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Departing Jordan…

After four and a half months in Jordan, our “covid-19 normal,” we were flying out. Our time there extended far past the month we planned back in February, partly due to Nancy’s recovery from a broken arm and Barry’s stomach virus, but mostly because Amman’s airport closed for three months due to the the pandemic.

The departure was hurried, as we had only five days to arrange a connecting flight in London and prepare ourselves. But mixed emotions still crowded in…

We were definitely happy to move to our European country of residence at long last. Yet saddened to leave the good friends we had made over a quarter year.

We were pleased we could squeeze in one more driving trip, this time to a 2300 year old villa. Yet annoyed, because, unaware we would soon leave Jordan, we took advantage of our rented car and purchased some weighty specialty items (kilos of unusual cheese, household items, etc.). To take these things with us, we decided to buy an inexpensive suitcase for the trip.

Departing Jordan
at Red Sea

And other emotions…We were discomfited, knowing we were leaving behind an array of familiar shopping resources. But also relieved we were heading to a place we knew quite well.

Most pointedly, we were fearful, because we were leaving behind an almost virus-free Jordanian bubble for the covid new world of Europe. And increasingly anxious about the forthcoming travel, with over 8 hours of flight time on two planes, passage through three airports, five car rides, and an overnight stay at a Heathrow hotel.

Gate at Amman

How was the trip? Mostly we felt we could protect ourselves sufficiently. But the challenges of staying immaculate under travel conditions admittedly led us to accept some compromises along the way. On the planes, we did wipe our trays and seat arms, as well as washed/disinfected our hands frequently. Yet we were impressed by one passenger near us who spent five minutes creating his own mini-bubble on our flight to London, disinfecting all surfaces in his immediate area before falling asleep for most of the 5 ½ hour flight.

Protecting ourselves was relatively easy because the airports were quite empty and passengers remained masked in the planes and terminals. Disinfectant was plentiful. Still we put up with distancing risks at the normal chokepoints of security, border control, etc. There the ideal separation of people proved impossible, however much officials and passengers tried, nor could the regulations completely eliminate physical exchange of documents or tickets.

Departure gate, Heathrow

The planes were about 2/3 full, with passengers as separated from each other as they reasonably could be, while the attendants seemed to be careful. Still, it was a bit disconcerting to see the Jordanian crew suit up in hazmat-style coveralls to protect themselves from the London workers and repatriated students coming on board at Heathrow. We were definitely outside our protective bubble.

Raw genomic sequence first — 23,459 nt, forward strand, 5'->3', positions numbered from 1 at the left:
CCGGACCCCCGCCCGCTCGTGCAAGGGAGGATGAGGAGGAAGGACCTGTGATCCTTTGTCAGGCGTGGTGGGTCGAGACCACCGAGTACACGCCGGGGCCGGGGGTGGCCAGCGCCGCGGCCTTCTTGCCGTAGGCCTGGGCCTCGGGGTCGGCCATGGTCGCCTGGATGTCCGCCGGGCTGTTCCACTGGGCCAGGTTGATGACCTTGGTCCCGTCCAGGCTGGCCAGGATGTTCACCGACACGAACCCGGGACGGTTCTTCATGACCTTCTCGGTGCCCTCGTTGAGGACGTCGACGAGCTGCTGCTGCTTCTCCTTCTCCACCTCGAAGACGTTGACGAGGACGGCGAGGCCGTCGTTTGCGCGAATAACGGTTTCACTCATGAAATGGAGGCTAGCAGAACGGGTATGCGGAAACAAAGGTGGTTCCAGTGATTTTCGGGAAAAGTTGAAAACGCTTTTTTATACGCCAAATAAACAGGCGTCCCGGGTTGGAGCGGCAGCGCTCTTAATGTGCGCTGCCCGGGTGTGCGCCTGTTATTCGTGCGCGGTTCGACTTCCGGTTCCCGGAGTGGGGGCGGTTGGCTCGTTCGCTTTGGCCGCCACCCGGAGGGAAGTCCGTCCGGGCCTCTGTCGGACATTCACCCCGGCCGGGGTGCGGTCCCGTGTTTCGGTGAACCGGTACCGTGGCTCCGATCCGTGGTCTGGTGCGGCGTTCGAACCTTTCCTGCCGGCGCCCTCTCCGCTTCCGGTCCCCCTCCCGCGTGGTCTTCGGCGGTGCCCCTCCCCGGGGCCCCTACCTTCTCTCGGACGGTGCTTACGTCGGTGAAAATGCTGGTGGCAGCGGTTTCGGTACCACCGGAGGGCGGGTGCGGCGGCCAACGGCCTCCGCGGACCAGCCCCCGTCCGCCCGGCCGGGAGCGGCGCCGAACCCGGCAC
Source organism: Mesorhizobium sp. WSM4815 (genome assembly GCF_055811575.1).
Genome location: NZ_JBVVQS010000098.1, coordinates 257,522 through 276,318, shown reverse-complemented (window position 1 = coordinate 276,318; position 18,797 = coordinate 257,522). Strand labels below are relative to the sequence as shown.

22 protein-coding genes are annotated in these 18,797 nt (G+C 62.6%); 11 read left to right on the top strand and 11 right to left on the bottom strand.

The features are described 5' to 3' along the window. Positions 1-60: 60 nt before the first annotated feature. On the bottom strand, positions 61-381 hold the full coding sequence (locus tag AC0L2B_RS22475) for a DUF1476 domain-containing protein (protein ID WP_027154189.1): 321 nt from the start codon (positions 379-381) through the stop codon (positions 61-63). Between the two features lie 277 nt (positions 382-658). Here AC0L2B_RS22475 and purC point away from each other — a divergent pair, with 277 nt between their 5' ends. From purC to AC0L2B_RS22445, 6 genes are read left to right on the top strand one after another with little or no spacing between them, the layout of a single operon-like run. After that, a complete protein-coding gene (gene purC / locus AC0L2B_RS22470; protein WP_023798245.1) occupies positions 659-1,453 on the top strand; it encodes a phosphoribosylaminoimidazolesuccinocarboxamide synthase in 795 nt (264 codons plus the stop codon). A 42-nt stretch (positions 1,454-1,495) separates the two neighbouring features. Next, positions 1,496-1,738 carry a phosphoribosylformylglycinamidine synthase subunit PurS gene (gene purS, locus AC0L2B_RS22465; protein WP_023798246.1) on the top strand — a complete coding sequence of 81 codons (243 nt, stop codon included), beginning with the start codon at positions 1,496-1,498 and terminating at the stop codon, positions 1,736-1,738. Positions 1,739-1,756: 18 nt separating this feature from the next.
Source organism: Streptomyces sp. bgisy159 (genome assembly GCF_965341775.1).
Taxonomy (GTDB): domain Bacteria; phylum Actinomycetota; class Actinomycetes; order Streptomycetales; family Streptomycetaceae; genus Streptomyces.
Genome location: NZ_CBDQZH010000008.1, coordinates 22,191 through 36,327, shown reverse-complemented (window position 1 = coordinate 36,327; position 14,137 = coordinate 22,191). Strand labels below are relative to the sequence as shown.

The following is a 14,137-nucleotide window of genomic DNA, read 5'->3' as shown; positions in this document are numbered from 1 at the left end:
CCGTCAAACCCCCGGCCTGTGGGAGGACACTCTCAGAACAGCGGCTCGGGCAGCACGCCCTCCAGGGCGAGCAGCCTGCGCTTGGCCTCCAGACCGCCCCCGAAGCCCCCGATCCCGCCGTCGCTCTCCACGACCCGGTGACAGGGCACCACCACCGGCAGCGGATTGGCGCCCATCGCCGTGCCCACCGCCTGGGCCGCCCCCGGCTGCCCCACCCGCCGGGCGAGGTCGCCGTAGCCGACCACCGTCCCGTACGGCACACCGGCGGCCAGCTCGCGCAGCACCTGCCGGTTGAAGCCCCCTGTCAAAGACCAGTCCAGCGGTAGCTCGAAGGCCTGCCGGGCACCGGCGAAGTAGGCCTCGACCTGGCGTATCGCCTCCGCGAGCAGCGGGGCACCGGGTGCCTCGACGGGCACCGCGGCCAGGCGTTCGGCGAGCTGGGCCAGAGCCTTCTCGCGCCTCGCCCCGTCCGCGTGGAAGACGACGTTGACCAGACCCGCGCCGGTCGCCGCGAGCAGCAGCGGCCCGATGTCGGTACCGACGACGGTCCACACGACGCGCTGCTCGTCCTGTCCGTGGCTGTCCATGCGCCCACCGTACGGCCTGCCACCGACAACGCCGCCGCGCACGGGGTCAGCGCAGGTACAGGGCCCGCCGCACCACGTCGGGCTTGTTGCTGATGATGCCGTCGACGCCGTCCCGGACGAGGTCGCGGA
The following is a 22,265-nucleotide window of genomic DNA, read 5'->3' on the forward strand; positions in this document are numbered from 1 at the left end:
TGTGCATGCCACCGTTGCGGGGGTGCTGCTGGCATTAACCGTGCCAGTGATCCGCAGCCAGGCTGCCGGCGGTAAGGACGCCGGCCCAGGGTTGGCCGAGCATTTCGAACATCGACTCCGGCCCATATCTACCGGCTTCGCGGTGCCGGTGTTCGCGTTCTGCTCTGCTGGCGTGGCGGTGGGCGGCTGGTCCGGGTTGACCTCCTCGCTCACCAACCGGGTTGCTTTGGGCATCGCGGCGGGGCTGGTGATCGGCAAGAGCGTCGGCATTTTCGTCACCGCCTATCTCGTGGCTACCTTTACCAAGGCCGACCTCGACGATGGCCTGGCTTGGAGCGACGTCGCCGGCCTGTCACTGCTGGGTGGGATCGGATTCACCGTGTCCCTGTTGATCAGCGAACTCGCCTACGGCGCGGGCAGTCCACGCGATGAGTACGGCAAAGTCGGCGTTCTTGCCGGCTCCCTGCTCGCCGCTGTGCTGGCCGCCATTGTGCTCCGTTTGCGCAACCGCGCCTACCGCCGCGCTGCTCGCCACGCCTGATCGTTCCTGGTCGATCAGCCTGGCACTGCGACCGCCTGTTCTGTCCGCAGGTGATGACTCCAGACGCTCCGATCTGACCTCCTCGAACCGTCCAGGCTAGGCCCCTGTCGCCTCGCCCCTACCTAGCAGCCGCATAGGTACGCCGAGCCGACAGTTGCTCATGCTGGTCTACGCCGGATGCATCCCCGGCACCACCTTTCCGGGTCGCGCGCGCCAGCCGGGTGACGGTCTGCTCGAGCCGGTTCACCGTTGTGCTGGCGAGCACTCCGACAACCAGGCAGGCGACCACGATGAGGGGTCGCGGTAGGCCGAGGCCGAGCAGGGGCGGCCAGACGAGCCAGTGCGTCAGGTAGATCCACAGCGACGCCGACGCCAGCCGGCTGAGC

On board, London to Lisbon

Nonetheless, to travel now, one must bring along a plentiful level of trust: trust that the service personnel are tested, that hotels do the right cleaning and protection, that the careful handling of food and drink behind the scenes is adequate, and so on. At least we saw few overt violations of reasonable procedure throughout the trip.

However, we were astonished at the lack of testing and tracking. Neither officials in London (where we needed to stay overnight near the airport) nor in Lisbon seemed to care much where we had traveled, if we were isolating/quarantining in their countries, or if we were currently sick. The more rigorous Jordan at least tested our temperatures twice at the airport in Amman.

The UK seemed particular out of step. We were required to fill out a form to enter the country, but effectively we left the airport with no restrictions. Heathrow had many automated procedures, but could not help some clustering at chokepoints. Near our Heathrow hotel, people seemed indifferent to the viral threat, a consequence, we heard, of widespread ignoring of regulations and mixed government messages. At a nearby convenience store, no local or store personnel wore any protection at all.

Descent into Lisbon

Once arrived at our Lisbon hotel, the start of our one year stay in Portugal, we tried to establish our own room bubble, though we needed to allow maintenance in to fix a few things. We disinfected after them; we were careful using the elevators. We resumed our customary precautions for shopping at the store and cleaning the items purchased.

It almost felt normal.

(To enlarge any picture above, click on it. Also, for more pictures from Jordan, CLICK HERE to view the slideshow at the end of the itinerary page.)

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